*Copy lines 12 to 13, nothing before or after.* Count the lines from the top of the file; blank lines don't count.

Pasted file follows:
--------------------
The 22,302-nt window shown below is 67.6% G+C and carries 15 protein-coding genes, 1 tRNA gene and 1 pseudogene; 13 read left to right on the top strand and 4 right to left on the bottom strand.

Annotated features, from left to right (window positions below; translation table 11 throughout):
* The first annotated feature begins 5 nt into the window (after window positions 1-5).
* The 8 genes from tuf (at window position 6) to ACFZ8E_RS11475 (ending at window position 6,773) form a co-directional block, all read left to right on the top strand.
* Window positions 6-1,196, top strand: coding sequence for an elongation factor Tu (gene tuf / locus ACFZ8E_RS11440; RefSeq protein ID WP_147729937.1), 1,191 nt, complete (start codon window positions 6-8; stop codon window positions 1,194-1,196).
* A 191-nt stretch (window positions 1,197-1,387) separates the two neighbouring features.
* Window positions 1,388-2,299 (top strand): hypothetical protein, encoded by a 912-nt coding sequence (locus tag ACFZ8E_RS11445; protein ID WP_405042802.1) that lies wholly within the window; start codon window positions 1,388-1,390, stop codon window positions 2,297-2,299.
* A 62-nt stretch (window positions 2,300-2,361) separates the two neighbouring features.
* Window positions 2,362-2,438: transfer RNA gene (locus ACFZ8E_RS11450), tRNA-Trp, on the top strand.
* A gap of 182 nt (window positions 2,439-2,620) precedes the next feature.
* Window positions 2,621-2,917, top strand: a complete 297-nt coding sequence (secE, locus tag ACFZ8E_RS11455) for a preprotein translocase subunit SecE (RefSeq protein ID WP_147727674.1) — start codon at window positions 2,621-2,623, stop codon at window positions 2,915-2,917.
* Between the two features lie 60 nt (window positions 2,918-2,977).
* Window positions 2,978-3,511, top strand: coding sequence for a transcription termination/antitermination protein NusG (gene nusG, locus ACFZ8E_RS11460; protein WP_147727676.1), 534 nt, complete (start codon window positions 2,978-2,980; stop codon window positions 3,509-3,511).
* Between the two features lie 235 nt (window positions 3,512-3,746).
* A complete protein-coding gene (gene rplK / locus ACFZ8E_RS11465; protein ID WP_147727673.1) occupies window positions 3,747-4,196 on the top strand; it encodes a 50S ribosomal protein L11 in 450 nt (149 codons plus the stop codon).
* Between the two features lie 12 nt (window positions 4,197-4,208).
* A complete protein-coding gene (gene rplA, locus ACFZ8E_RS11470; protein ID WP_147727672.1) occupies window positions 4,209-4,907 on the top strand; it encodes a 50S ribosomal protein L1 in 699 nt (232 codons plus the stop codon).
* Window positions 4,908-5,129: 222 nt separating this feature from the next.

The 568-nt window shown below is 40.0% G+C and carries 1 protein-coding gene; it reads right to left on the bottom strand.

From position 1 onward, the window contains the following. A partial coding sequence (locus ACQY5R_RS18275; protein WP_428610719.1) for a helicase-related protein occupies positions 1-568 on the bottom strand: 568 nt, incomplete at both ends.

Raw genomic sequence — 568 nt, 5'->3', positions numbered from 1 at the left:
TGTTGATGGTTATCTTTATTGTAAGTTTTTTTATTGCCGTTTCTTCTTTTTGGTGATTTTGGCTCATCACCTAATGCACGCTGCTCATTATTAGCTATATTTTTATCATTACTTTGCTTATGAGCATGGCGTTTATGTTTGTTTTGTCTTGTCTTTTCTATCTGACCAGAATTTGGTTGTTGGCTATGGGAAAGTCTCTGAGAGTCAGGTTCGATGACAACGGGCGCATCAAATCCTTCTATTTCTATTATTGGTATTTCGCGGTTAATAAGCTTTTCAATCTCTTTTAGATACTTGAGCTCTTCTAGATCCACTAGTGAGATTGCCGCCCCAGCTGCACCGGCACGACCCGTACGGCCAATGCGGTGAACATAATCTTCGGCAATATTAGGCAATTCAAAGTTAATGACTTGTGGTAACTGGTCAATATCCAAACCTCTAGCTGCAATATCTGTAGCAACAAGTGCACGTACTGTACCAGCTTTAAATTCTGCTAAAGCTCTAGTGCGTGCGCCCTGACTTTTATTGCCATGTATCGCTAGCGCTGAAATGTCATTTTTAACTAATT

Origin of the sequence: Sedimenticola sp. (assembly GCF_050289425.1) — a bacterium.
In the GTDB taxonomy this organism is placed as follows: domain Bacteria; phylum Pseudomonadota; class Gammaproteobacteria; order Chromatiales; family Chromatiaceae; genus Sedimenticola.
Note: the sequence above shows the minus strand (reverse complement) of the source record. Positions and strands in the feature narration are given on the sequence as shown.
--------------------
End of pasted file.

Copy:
* Between the two features lie 60 nt (window positions 2,918-2,977).
* Window positions 2,978-3,511, top strand: coding sequence for a transcription termination/antitermination protein NusG (gene nusG, locus ACFZ8E_RS11460; protein WP_147727676.1), 534 nt, complete (start codon window positions 2,978-2,980; stop codon window positions 3,509-3,511).